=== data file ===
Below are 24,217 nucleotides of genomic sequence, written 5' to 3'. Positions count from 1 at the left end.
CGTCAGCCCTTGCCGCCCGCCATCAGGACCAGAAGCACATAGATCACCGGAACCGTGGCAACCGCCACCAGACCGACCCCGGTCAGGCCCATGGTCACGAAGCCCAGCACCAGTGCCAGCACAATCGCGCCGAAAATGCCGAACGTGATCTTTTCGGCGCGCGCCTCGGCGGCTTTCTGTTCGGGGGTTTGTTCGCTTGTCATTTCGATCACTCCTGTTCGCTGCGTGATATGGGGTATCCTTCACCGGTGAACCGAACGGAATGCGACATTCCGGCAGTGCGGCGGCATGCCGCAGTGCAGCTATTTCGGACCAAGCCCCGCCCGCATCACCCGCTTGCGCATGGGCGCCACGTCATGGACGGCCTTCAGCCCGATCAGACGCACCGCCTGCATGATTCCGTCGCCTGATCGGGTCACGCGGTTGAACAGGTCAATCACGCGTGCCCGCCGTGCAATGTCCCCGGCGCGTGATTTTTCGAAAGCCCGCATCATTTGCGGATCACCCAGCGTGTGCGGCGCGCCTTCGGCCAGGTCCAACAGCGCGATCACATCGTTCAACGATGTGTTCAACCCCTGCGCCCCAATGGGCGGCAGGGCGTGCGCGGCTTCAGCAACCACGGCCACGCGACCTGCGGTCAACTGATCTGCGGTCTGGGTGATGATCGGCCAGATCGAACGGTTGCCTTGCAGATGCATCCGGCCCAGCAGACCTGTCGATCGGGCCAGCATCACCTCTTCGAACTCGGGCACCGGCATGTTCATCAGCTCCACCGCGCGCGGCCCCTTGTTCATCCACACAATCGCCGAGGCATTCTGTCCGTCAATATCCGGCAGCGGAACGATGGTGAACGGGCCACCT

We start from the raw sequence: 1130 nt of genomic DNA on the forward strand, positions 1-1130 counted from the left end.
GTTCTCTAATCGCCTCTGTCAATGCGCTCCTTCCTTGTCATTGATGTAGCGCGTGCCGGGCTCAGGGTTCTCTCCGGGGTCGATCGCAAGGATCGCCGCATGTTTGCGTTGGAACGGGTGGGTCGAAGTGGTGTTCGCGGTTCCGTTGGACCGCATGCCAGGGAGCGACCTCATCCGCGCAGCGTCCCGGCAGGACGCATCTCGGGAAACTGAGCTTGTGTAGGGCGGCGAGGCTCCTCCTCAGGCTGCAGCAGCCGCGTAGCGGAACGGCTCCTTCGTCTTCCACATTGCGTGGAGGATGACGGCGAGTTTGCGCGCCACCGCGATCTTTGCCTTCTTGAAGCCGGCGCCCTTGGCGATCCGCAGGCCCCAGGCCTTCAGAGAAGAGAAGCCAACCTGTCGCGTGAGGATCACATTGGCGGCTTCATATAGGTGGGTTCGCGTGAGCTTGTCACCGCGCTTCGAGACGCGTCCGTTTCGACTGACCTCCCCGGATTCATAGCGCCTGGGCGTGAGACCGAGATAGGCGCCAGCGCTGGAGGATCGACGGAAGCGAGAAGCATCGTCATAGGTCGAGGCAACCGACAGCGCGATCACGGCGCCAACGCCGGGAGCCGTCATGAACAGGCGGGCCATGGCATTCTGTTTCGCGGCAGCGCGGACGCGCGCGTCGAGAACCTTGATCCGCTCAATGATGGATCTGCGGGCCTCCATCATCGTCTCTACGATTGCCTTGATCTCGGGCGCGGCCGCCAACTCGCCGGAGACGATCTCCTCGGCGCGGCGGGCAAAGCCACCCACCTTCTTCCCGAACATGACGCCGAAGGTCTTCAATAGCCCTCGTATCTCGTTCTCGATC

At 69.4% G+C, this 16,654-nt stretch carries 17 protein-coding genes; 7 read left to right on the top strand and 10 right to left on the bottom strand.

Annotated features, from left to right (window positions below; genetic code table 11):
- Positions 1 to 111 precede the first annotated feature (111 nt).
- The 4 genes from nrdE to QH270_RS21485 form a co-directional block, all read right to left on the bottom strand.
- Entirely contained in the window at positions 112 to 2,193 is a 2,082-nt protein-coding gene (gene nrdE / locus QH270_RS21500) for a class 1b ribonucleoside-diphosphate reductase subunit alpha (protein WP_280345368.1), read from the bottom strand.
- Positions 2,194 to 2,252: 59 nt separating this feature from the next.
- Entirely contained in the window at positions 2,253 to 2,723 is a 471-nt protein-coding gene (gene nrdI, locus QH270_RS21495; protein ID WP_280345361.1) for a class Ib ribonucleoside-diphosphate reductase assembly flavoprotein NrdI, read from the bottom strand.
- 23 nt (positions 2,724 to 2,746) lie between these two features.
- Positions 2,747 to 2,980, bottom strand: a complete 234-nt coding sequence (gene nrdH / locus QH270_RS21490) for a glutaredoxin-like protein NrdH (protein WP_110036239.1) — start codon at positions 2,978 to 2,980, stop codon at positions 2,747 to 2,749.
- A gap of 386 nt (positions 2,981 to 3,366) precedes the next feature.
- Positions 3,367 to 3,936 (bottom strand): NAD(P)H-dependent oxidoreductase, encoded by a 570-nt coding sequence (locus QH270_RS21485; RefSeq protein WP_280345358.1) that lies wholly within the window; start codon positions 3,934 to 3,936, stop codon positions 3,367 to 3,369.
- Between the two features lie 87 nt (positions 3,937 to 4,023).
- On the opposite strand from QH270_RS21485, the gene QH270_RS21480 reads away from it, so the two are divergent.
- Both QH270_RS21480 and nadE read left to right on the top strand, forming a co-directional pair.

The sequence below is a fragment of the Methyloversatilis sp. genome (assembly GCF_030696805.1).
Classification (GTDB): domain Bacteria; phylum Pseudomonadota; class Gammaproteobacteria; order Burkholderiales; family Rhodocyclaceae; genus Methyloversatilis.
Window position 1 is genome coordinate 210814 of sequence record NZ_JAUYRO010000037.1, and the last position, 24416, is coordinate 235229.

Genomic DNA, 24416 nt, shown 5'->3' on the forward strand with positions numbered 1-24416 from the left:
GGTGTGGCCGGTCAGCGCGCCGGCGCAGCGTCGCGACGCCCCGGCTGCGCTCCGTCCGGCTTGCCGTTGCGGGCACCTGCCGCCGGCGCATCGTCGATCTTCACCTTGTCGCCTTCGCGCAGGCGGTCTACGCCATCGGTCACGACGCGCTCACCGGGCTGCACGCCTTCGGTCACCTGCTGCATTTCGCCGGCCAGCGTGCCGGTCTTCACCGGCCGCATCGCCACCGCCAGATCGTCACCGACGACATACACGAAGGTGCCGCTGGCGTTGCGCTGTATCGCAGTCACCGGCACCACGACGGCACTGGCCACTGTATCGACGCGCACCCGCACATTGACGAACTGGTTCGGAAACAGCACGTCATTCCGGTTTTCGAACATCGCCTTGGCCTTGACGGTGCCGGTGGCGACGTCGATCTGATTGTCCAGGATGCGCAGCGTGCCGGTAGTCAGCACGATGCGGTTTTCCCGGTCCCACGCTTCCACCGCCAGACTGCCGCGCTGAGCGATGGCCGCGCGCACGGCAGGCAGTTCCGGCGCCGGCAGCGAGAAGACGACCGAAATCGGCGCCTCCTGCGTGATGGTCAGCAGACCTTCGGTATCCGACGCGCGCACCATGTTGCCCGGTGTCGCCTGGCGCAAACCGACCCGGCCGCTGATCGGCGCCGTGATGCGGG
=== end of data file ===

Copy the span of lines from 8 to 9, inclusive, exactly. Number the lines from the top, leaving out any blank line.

- The 4 genes from nrdE to QH270_RS21485 form a co-directional block, all read right to left on the bottom strand.
- Entirely contained in the window at positions 112 to 2,193 is a 2,082-nt protein-coding gene (gene nrdE / locus QH270_RS21500) for a class 1b ribonucleoside-diphosphate reductase subunit alpha (protein WP_280345368.1), read from the bottom strand.